What can we expect from small businesses in 2023?

VSEs and SMEs, hailed for their resilience in 2022, are expecting a difficult 2023. Many companies have already announced a temporary halt to production, and fear that the situation will worsen over the coming months. What difficulties can they expect?

Soaring energy prices

The introduction of a gas and electricity tariff shield for very small businesses with fewer than 10 employees, and the launch of an electricity shock absorber for SMEs with fewer than 250 employees and sales of €50 million, are no longer enough.

According to the French Confederation of Small and Medium-sized Enterprises (CPME), nearly 9% of small and medium-sized businesses in all sectors fear they may have to close their operations because of soaring energy prices.

Some 400 large industrial groups have applied to the Comité interministériel de restructuration industriel (CIRI), the French interministerial committee for industrial restructuring, whose remit is to help companies in difficulty.

Although all sectors are affected, the food industry, which is in the midst of trade negotiations, is particularly dreading the weeks ahead.

Debt repayment and PGE

Between March 2020 and June 2022, nearly 700,000 state-guaranteed loans were granted by banks for a total of over 143 billion euros. These loans enabled companies to maintain their activity during the Covid-19 pandemic and replenish their cash flow on advantageous terms.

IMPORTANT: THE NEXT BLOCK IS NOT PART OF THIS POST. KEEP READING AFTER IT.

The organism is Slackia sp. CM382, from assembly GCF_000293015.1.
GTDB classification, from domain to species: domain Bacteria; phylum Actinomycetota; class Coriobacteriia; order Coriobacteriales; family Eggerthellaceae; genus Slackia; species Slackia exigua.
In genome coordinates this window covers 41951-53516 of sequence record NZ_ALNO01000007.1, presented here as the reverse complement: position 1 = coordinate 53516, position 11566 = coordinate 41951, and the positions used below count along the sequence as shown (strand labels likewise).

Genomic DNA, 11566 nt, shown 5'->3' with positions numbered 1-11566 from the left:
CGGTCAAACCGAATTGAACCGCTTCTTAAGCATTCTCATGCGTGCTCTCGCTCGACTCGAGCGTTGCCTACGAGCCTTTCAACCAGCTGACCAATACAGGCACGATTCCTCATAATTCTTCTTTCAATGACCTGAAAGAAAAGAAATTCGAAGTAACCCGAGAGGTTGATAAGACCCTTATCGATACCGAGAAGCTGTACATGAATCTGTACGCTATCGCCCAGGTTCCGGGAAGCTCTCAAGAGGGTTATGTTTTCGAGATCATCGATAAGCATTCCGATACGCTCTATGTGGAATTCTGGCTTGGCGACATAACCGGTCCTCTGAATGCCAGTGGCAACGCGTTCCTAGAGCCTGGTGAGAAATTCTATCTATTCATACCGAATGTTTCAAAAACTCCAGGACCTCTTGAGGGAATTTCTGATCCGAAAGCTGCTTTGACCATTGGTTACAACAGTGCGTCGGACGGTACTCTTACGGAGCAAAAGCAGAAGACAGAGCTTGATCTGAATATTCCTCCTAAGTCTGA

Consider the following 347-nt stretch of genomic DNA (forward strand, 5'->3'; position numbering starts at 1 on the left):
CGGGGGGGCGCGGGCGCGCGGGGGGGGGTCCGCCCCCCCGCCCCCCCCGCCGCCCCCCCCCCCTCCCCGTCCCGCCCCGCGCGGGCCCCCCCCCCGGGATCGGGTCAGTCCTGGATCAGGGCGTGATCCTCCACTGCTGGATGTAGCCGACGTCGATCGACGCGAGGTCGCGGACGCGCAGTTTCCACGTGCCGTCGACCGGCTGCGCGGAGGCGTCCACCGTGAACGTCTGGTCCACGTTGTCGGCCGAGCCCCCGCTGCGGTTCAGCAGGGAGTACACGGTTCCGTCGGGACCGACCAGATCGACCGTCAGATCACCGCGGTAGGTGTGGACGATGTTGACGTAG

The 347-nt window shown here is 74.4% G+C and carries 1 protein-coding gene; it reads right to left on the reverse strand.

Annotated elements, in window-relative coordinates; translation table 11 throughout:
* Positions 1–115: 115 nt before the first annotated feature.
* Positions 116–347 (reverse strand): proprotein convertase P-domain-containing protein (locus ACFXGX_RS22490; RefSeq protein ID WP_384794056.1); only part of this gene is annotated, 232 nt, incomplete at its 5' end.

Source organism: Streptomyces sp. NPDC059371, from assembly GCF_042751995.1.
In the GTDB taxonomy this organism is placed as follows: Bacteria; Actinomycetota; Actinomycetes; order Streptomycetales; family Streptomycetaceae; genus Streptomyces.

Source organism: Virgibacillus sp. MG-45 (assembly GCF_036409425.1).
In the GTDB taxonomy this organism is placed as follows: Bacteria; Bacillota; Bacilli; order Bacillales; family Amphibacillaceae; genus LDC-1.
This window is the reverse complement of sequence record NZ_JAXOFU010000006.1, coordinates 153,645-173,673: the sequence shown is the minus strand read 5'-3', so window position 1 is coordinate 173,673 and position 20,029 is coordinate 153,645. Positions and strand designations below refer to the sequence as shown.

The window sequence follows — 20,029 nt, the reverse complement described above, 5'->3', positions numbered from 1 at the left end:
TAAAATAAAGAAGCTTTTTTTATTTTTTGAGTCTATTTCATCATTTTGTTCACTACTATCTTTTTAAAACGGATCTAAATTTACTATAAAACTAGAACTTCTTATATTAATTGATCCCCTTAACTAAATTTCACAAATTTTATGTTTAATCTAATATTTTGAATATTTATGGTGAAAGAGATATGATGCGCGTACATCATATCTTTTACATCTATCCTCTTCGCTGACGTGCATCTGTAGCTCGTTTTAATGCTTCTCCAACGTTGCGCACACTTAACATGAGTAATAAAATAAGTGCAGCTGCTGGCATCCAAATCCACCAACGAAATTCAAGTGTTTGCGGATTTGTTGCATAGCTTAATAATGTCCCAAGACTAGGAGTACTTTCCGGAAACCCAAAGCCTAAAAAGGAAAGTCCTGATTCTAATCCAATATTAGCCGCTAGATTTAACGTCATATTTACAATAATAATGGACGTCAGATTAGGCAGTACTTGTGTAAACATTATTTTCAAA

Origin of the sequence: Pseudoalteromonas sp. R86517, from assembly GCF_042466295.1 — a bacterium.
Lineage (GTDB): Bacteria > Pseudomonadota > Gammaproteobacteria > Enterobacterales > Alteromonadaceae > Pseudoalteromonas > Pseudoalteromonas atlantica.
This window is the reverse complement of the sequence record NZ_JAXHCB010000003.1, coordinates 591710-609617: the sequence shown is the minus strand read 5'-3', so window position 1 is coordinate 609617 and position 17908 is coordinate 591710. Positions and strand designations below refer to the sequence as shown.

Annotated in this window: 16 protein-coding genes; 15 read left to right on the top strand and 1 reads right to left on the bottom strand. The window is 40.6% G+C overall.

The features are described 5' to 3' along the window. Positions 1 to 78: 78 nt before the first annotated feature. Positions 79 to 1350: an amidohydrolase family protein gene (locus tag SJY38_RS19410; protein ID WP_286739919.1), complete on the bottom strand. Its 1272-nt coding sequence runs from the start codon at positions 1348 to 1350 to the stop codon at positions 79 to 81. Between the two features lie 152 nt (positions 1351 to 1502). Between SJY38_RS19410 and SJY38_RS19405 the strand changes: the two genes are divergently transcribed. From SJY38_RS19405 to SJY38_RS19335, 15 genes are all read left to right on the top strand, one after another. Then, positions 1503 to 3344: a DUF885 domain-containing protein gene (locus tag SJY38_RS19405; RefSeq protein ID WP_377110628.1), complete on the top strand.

According to Philippe Brassac, Chairman of the French Banking Federation (FBF), " around 25% of the capital amounts have been repaid ".

However, concern is growing among very small businesses. The Bpifrance, Le Lab, and Rexecode barometer published last November reported that 9% of these companies thought they would not be able to repay their debt, a proportion up 2 points on the previous survey on the subject.

These fears about EMP are accompanied by a deterioration in corporate cash flow over the coming weeks, against a backdrop of energy crisis and probable recession.

Pressure on wages

In response to rising prices, the index point for civil servants was raised by 3.5% last July. In the private sector, in Q3 2022, basic monthly wages rose by an average of 3.7% year-on-year, according to the Ministry of Labor's research department (Dares). This marks an acceleration of 0.6 points compared with the previous three months.

These increases are not enough to keep pace with inflation, which stood at 5.9% year-on-year. In fact, wages are rising more slowly than prices. This is putting a strain on company directors, whose mandatory annual negotiations are about to begin. According to a survey conducted by Alixio at the end of the year, two-thirds of companies surveyed were planning to increase their employees by around 4.3% in 2023.